Factors contributing to longer length of stay in Aboriginal and Torres Strait Islander children hospitalised for burn injury

Courtney Ryder, Tamara Mackean, Kate Hunter, Kurt Towers, Kris Rogers, Andrew Holland, Rebecca Ivers

Research output: Contribution to journalArticlepeer-review

Abstract

Background: Aboriginal and Torres Strait Islander children have higher incidence, severity and hospital length of stay for their acute burn injuries than other Australian children. We examined factors contributing to longer length of stay for Aboriginal and Torres Strait Islander children with an acute burn injury. Methods: Burns Registry of Australia and New Zealand admissions of children < 16 years of age between October 2009 and July 2018 were analysed. Descriptive statistics explored patient and injury characteristics; Cox-regression models estimated characteristics associated with longer length of stay. Knowledge Interface methodology and Indigenous research methods were used throughout. Results: A total of 723 children were identified as Aboriginal and Torres Strait Islander and 6257 as other Australian. The median hospital length of stay for Aboriginal and Torres Strait Islander children (5 days [CI 5-6]) was 4 days longer than other Australian children (1 day [CI 1-2]). Remoteness, flame burns, high percentage total body surface area (%TBSA) and full thickness burns were factors associated with longer length of stay for Aboriginal and Torres Strait Islander children. Similar prognostic factors were identified for other Australian children along with Streptococcus sp. and Staphylococcus sp. infection. Conclusion: Remoteness, flame burns, %TBSA, and full thickness burns are prognostic factors contributing to extended hospital length of stay for all Australian children. These factors are more prevalent in Aboriginal and Torres Strait Islander children, impacting length of stay. Treatment programs, clinical guidelines, and burns policies should engage with the unique circumstances of Aboriginal and Torres Strait Islander children to mitigate inequities in health.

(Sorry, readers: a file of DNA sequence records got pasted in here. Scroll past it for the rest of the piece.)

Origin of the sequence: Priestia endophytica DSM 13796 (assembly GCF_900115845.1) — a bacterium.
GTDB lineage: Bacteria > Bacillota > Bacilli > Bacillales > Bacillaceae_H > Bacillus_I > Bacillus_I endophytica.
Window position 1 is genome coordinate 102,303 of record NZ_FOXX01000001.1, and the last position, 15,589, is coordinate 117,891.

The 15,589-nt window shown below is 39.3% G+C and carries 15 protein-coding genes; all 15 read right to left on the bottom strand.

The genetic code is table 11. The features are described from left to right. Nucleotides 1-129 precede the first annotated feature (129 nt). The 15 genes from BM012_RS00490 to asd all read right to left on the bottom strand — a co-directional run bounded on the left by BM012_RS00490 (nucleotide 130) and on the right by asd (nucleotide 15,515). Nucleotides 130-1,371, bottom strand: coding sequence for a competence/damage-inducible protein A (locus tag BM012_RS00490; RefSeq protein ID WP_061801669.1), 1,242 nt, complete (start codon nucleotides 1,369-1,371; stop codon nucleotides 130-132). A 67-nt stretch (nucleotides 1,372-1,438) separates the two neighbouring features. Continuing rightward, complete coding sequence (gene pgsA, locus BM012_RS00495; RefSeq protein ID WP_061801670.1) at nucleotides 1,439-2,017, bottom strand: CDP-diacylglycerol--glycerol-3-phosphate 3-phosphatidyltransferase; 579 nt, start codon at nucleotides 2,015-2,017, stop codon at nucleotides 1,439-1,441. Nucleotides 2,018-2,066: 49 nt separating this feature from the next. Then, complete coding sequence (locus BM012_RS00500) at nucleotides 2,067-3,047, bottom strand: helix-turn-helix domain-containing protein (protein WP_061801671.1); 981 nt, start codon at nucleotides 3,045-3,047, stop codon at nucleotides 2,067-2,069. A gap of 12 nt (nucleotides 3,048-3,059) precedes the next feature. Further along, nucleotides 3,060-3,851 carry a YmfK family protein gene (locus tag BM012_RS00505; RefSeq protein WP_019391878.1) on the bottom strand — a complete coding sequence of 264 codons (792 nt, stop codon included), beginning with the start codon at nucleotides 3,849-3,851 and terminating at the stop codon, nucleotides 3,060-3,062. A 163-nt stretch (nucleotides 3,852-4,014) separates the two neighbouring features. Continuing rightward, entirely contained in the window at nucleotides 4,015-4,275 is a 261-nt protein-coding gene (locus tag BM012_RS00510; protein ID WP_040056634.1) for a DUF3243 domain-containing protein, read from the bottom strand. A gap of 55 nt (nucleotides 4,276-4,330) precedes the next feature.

Original languageEnglish
Article number52
Number of pages11
JournalInjury Epidemiology
Volume7
DOIs
Publication statusPublished - 5 Oct 2020

Bibliographical note

Open Access This article is licensed under a Creative Commons Attribution 4.0 International License, which permits use, sharing, adaptation, distribution and reproduction in any medium or format, as long as you give appropriate credit to the original author(s) and the source, provide a link to the Creative Commons licence, and indicate if changes were made. The images or other third party material in this article are included in the article's Creative Commons licence, unless indicated otherwise in a credit line to the material. If material is not included in the article's Creative Commons licence and your intended use is not permitted by statutory regulation or exceeds the permitted use, you will need to obtain permission directly from the copyright holder. To view a copy of this licence, visit http://creativecommons.org/licenses/by/4.0/. The Creative Commons Public Domain Dedication waiver (http://creativecommons.org/publicdomain/zero/1.0/) applies to the data made available in this article, unless otherwise stated in a credit line to the data.

Keywords

  • Aboriginal and Torres Strait islander
  • Burn injury
  • Children
  • Length of stay
  • Prognostic factors
  • LOS: Length of Stay
  • SES: Socio Economic Status
  • BRANZ: Burns Registry of Australia and New Zealand
  • ARIA: Accessibility/Remoteness Index of Australia
  • PROGRESS-Plus: Place Residence, Race/Ethnicity, Occupation, Gender, Religion, Education, Social-Capital, Socioeconomic Position, Age, Disability, Sexual Orientation, Other Vulnerable Groups
  • %TBSA: Percentage Total Body Surface Area
  • %BSA: Percentage Body Surface Area
  • CI: Confidence Interval

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